Poverty in the Netherlands is declining but there were still 940,000 people who could be classified as poor in 2017, the government’s socio-cultural thinktank SCP said on Tuesday.
In 2013, 1.2 million people were classed as poor, or 5.7% of the population. The total has gone down because of economic growth and declining unemployment, the SCP said, yet around one third of people classified as poor have jobs.
Around 8% of Dutch children are growing up in poor families but just 3% of pensioners are considered to be poor.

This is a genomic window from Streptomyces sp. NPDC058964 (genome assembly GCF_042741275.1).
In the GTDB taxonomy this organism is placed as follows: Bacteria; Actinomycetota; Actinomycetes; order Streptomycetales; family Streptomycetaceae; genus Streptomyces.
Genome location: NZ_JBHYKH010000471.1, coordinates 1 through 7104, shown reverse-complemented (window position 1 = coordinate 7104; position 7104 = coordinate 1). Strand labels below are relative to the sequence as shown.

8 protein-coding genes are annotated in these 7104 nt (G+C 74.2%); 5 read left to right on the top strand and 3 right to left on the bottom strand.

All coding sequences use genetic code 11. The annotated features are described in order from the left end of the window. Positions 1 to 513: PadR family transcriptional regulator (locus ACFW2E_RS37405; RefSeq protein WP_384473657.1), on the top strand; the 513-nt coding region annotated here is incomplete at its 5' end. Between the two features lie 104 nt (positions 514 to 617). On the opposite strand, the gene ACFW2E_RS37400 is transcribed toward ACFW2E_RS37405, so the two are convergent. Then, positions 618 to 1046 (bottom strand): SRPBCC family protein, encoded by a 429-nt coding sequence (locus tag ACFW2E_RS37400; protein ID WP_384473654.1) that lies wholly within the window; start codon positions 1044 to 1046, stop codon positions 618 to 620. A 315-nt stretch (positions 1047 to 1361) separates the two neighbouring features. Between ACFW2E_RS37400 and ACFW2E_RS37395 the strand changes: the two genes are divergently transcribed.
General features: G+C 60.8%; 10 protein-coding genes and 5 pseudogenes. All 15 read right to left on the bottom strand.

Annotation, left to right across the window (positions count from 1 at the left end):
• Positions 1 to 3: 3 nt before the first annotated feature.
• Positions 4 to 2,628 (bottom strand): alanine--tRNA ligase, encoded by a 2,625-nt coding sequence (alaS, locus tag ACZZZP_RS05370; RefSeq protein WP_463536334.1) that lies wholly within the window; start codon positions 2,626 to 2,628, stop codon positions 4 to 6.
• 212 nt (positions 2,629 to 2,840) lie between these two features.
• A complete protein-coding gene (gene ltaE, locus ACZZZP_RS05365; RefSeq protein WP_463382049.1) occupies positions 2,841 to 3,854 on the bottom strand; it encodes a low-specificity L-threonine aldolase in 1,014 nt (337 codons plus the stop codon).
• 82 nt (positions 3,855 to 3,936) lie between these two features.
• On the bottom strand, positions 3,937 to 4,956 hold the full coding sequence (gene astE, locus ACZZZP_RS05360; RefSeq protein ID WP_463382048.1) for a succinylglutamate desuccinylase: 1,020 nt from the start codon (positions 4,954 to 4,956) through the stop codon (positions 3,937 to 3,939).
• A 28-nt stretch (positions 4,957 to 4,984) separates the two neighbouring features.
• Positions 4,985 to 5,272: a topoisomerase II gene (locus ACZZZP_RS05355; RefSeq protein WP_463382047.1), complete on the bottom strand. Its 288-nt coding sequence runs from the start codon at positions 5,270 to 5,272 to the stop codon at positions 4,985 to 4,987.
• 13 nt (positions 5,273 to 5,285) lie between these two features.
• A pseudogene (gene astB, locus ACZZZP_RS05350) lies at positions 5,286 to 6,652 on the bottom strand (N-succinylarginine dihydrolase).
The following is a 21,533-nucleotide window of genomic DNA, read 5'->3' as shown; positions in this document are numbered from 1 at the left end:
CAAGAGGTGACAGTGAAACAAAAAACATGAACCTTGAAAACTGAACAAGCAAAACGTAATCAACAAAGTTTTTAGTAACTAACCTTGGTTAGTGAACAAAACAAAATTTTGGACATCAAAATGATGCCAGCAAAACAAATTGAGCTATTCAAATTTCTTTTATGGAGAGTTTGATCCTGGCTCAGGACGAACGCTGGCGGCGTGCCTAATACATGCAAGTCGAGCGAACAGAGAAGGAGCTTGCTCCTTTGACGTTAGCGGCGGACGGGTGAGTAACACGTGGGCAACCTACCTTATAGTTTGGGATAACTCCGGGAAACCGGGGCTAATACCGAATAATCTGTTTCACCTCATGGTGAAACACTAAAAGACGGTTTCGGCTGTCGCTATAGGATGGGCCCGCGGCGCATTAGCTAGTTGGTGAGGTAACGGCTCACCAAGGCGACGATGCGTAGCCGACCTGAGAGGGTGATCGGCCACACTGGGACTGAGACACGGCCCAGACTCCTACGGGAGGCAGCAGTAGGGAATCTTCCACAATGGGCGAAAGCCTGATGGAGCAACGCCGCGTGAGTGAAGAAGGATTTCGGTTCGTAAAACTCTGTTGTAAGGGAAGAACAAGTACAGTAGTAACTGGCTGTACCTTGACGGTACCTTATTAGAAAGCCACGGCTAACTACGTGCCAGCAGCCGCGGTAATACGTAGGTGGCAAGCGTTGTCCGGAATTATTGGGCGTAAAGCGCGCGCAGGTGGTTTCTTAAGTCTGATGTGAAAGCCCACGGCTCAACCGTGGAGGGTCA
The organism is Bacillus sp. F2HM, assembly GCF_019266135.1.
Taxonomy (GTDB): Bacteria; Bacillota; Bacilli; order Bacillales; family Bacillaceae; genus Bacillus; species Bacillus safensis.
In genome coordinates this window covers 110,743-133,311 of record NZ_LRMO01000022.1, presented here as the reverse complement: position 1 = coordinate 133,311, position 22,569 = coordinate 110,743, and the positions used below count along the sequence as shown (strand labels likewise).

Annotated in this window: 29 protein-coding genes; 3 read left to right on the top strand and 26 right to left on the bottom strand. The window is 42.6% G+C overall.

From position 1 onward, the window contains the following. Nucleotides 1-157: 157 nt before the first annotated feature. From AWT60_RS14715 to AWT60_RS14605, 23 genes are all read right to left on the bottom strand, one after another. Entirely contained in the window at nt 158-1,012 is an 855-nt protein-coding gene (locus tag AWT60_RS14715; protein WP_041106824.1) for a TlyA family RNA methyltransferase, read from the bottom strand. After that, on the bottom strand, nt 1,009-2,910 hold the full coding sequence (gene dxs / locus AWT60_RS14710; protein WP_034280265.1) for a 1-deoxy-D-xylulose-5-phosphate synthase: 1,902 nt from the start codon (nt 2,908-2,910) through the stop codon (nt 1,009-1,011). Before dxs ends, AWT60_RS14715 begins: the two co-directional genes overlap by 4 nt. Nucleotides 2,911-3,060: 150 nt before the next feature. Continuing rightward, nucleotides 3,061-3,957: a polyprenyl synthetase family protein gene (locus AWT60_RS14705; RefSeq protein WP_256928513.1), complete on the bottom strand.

The SCP defines poverty as having less than enough money to provide for basic living needs and to participate in society – around €1,135 for a single person and €2,200 for a family with two children in 2017.
The national statistics office CBS, which uses a different definition of poverty, said last year some 8.2% of Dutch households had an income on, or just above the poverty line in 2017, and that this was a rise on 2016.
The CBS says single people with an income of no more than €1,040 and families with children on an income of €1,960 risk poverty. Families with a single, low-skilled breadwinner are most at risk of falling below the poverty line.
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